For us, human rights, good governance and the rule of law are central in prevention. With strong national institutions, transparent and accountable political leadership, and respect for the rule of law, efforts to prevent atrocity crimes can be more effective. Atrocity prevention is deeply linked to the implementation of Sustainable Development Goals, including the Goal 16 on the promotion of peaceful and inclusive societies.
Protection of human rights is imperative to the prevention of conflicts; furthermore, systematic human rights violations often are important warning signs of potential crisis. Regional and international human rights mechanisms and their recommendations, as well as the UN Human Rights Council can provide useful support and guidance to Member States. Also, civil society, media and journalists positively contribute to developing an early warning and response systems by raising public awareness about human rights violations and crimes against humanity.
We appreciate the ongoing efforts to improve the system-wide capacity of the UN to prevent and respond to serious and systematic violations of human rights and international humanitarian law. In this regard we are pleased that the UN Secretary-General remains committed to the Human Rights Up initiative, which can help ring the alarm before abuses escalate into atrocity crimes.
We welcome the recent appointment of Ms. Karen Smith as the new UN Special Adviser on R2P, and wish her success in advancing the R2P agenda across the UN system and with Member States. We also appreciate the dedicated work of the Special Adviser on the Prevention of Genocide Mr. Adama Dieng.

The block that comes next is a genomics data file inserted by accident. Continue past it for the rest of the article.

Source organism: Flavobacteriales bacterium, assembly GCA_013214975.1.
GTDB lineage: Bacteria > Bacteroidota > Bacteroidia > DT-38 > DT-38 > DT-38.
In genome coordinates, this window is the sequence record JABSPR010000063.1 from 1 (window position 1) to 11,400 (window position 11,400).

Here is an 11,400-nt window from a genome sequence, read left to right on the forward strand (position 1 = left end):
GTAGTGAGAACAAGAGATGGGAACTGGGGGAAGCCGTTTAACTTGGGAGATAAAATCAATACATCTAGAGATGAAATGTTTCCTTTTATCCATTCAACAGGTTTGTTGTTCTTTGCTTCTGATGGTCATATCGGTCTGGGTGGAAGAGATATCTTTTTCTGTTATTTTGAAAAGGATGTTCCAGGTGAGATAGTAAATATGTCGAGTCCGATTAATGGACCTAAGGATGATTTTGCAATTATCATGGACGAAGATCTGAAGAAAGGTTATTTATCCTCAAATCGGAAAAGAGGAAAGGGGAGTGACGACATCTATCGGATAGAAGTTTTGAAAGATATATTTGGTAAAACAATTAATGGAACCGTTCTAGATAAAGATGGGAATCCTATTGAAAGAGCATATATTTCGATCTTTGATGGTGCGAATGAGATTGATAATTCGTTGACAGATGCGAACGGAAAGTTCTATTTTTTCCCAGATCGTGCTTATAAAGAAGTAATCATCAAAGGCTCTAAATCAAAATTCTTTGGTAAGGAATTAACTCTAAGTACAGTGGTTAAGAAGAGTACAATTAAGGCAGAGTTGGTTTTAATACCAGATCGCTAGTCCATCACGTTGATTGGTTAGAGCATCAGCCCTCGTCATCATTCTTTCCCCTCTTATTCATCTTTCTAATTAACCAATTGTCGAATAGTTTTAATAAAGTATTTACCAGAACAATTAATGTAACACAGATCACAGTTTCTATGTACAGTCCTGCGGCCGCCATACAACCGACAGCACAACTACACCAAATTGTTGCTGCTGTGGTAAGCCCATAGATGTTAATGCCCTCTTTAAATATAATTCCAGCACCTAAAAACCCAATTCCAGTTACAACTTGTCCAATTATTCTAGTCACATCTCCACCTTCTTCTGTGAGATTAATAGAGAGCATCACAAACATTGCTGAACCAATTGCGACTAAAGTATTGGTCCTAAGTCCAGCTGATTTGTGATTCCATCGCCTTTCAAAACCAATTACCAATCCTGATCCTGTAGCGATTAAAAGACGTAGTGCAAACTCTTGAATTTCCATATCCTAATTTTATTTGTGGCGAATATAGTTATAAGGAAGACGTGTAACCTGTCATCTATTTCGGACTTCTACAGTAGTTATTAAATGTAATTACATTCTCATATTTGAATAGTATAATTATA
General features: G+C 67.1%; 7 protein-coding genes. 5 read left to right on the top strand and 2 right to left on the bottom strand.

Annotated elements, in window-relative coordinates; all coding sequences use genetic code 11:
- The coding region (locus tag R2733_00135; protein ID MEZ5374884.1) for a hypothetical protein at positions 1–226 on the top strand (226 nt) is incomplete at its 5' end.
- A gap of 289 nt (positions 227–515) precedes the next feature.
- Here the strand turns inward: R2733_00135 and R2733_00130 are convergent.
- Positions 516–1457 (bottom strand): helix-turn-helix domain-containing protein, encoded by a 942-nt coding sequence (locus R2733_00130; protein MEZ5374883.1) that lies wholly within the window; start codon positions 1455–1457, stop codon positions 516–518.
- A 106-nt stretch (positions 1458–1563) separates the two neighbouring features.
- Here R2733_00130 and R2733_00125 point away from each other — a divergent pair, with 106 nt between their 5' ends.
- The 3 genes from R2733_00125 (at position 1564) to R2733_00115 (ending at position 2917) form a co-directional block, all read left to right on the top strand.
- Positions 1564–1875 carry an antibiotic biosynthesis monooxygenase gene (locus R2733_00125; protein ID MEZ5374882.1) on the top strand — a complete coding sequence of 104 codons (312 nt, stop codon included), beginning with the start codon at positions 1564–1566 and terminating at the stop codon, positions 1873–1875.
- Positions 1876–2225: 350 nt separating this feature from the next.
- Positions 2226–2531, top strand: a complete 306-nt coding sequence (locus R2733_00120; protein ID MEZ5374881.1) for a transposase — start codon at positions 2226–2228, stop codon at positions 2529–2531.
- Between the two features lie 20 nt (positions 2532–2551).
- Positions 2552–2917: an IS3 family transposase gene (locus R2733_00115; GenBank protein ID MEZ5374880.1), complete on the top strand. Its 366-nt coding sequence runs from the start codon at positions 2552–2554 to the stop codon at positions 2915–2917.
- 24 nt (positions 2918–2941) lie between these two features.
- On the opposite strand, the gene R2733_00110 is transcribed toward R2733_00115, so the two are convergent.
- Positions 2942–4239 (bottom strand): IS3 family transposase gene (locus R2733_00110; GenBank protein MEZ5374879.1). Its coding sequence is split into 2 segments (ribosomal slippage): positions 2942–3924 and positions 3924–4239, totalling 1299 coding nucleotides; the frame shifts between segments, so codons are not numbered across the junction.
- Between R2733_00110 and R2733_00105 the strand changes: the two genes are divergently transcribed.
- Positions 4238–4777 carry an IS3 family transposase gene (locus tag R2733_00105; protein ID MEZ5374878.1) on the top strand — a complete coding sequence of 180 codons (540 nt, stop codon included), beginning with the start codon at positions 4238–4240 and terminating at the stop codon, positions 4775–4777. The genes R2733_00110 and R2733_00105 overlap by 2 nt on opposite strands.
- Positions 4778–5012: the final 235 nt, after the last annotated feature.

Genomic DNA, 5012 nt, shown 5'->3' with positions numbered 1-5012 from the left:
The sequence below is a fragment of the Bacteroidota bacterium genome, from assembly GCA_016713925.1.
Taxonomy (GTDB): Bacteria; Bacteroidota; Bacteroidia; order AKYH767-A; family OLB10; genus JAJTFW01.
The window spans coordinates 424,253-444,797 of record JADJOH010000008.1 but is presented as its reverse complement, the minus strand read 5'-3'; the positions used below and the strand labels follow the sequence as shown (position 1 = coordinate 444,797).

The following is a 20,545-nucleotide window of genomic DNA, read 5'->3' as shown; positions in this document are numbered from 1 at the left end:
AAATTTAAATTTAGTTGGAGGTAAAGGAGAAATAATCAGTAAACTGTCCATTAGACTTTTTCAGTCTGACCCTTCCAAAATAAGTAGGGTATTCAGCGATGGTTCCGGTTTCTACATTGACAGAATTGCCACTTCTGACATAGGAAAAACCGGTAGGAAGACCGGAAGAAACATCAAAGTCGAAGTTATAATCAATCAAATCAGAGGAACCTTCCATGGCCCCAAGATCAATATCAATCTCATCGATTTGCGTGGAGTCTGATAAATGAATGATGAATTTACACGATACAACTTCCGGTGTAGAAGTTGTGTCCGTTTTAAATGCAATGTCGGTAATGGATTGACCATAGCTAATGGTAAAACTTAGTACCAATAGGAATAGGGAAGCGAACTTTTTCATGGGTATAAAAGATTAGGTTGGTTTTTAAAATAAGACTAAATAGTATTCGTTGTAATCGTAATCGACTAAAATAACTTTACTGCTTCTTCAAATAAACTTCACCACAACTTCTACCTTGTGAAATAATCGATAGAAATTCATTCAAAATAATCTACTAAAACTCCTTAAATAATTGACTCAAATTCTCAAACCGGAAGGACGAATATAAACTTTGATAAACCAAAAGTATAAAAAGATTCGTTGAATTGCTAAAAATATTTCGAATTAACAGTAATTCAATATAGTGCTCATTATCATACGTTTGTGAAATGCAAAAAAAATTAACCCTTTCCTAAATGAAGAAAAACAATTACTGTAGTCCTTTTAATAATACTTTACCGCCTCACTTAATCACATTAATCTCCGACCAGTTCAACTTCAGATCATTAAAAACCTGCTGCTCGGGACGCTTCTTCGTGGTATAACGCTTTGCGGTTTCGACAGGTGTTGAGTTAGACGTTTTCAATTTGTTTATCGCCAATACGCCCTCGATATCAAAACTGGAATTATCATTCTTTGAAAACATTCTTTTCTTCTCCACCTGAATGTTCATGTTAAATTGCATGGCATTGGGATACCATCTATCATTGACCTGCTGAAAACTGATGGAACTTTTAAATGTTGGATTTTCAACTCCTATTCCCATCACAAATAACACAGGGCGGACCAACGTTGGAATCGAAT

Early action and response of the United Nations is critical for the R2P implementation. Operationalizing the R2P concept through the protection of civilians in the peacekeeping operations is amongst the most direct ways in which the organizations can prevent atrocity crimes. We applaud the innovative ways of the United Nations political and technical support to civil society organizations in enhancing prevention efforts at the grassroots level.
The UN Security Council, having a special responsibility to take timely and decisive action in situations of imminent risk of atrocity crimes, should use all available tools to prevent such crimes, including UN early warning capacities and mechanisms.
In order to ensure a more effective Security Council response to the outbreak of brutality against innocent people, we strongly support both mutually reinforcing initiatives – the French-Mexican proposal to voluntarily restrain the use of the veto at the Security Council in the situations involving mass atrocity crimes, and the Code of Conduct regarding Security Council action against genocide, crimes against humanity and war crimes. We are encouraged by major support to these important initiatives.
Finally, Madam President, we wish to express our deep concern about impunity for mass atrocity crimes. Accountability must be ensured through thorough national investigation and prosecution of persons responsible for the most serious crimes. Also, independent international accountability mechanisms, including the International Criminal Court, and better judicial cooperation between States and with the Court, are essential elements in delivering justice.
We concur with the UN Secretary-General that atrocity crimes are preventable. Swift and concerted action for the responsibility to protect is the answer - how. We call on all UN Member States to uphold this important political commitment and stand against inaction and impunity regarding mass atrocity crimes.